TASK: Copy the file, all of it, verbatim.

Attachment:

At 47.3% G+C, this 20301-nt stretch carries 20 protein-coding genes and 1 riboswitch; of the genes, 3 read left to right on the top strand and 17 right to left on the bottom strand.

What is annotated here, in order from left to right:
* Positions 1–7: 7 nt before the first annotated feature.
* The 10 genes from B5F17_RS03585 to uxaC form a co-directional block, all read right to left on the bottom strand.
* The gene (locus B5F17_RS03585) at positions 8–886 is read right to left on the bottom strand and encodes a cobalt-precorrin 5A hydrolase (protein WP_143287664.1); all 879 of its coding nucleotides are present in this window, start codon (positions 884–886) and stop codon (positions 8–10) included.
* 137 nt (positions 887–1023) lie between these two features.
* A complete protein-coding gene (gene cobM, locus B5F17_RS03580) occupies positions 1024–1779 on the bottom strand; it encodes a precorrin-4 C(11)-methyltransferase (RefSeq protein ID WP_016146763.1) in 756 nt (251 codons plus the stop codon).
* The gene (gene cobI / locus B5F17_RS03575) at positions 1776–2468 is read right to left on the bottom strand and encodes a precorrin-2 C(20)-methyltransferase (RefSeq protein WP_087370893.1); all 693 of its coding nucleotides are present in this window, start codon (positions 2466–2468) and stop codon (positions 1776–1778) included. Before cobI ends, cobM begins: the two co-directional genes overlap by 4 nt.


At 47.3% G+C, this 20301-nt stretch carries 20 protein-coding genes and 1 riboswitch; of the genes, 3 read left to right on the top strand and 17 right to left on the bottom strand.

What is annotated here, in order from left to right:
* Positions 1–7: 7 nt before the first annotated feature.
* The 10 genes from B5F17_RS03585 to uxaC form a co-directional block, all read right to left on the bottom strand.
* The gene (locus B5F17_RS03585) at positions 8–886 is read right to left on the bottom strand and encodes a cobalt-precorrin 5A hydrolase (protein WP_143287664.1); all 879 of its coding nucleotides are present in this window, start codon (positions 884–886) and stop codon (positions 8–10) included.
* 137 nt (positions 887–1023) lie between these two features.
* A complete protein-coding gene (gene cobM, locus B5F17_RS03580) occupies positions 1024–1779 on the bottom strand; it encodes a precorrin-4 C(11)-methyltransferase (RefSeq protein ID WP_016146763.1) in 756 nt (251 codons plus the stop codon).
* The gene (gene cobI / locus B5F17_RS03575) at positions 1776–2468 is read right to left on the bottom strand and encodes a precorrin-2 C(20)-methyltransferase (RefSeq protein WP_087370893.1); all 693 of its coding nucleotides are present in this window, start codon (positions 2466–2468) and stop codon (positions 1776–1778) included. Before cobI ends, cobM begins: the two co-directional genes overlap by 4 nt.